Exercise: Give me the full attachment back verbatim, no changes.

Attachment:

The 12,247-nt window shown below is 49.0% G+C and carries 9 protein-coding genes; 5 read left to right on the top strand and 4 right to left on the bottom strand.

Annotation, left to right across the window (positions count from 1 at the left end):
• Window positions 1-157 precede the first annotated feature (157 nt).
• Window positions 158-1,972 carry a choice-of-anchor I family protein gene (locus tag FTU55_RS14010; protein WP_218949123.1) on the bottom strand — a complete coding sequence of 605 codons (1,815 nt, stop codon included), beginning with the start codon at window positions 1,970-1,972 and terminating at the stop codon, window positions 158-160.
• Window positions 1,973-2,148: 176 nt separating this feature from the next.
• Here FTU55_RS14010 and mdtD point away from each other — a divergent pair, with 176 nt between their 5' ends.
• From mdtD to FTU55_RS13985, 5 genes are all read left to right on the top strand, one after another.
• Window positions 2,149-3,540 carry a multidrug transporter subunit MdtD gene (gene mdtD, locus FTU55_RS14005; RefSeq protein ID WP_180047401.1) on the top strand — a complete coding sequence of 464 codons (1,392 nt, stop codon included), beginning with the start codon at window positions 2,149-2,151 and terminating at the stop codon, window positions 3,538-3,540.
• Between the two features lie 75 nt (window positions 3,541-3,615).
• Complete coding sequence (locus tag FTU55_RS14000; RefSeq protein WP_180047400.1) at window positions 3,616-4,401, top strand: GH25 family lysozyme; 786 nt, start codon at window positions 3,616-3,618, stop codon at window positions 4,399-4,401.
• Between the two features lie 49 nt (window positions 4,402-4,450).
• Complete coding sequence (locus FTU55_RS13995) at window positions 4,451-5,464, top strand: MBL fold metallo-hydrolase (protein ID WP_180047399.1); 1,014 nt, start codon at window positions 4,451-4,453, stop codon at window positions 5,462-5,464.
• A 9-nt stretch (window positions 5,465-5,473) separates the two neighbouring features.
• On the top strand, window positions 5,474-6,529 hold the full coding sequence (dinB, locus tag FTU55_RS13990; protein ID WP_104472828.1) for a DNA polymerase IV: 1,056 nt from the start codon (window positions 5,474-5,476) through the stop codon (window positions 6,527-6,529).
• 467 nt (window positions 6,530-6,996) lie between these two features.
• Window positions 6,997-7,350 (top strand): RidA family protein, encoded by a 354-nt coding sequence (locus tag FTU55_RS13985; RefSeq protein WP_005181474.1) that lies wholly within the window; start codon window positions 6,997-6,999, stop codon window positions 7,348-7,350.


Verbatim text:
The 12,247-nt window shown below is 49.0% G+C and carries 9 protein-coding genes; 5 read left to right on the top strand and 4 right to left on the bottom strand.

Annotation, left to right across the window (positions count from 1 at the left end):
• Window positions 1-157 precede the first annotated feature (157 nt).
• Window positions 158-1,972 carry a choice-of-anchor I family protein gene (locus tag FTU55_RS14010; protein WP_218949123.1) on the bottom strand — a complete coding sequence of 605 codons (1,815 nt, stop codon included), beginning with the start codon at window positions 1,970-1,972 and terminating at the stop codon, window positions 158-160.
• Window positions 1,973-2,148: 176 nt separating this feature from the next.
• Here FTU55_RS14010 and mdtD point away from each other — a divergent pair, with 176 nt between their 5' ends.
• From mdtD to FTU55_RS13985, 5 genes are all read left to right on the top strand, one after another.
• Window positions 2,149-3,540 carry a multidrug transporter subunit MdtD gene (gene mdtD, locus FTU55_RS14005; RefSeq protein ID WP_180047401.1) on the top strand — a complete coding sequence of 464 codons (1,392 nt, stop codon included), beginning with the start codon at window positions 2,149-2,151 and terminating at the stop codon, window positions 3,538-3,540.
• Between the two features lie 75 nt (window positions 3,541-3,615).
• Complete coding sequence (locus tag FTU55_RS14000; RefSeq protein WP_180047400.1) at window positions 3,616-4,401, top strand: GH25 family lysozyme; 786 nt, start codon at window positions 3,616-3,618, stop codon at window positions 4,399-4,401.
• Between the two features lie 49 nt (window positions 4,402-4,450).
• Complete coding sequence (locus FTU55_RS13995) at window positions 4,451-5,464, top strand: MBL fold metallo-hydrolase (protein ID WP_180047399.1); 1,014 nt, start codon at window positions 4,451-4,453, stop codon at window positions 5,462-5,464.
• A 9-nt stretch (window positions 5,465-5,473) separates the two neighbouring features.
• On the top strand, window positions 5,474-6,529 hold the full coding sequence (dinB, locus tag FTU55_RS13990; protein ID WP_104472828.1) for a DNA polymerase IV: 1,056 nt from the start codon (window positions 5,474-5,476) through the stop codon (window positions 6,527-6,529).
• 467 nt (window positions 6,530-6,996) lie between these two features.
• Window positions 6,997-7,350 (top strand): RidA family protein, encoded by a 354-nt coding sequence (locus tag FTU55_RS13985; RefSeq protein WP_005181474.1) that lies wholly within the window; start codon window positions 6,997-6,999, stop codon window positions 7,348-7,350.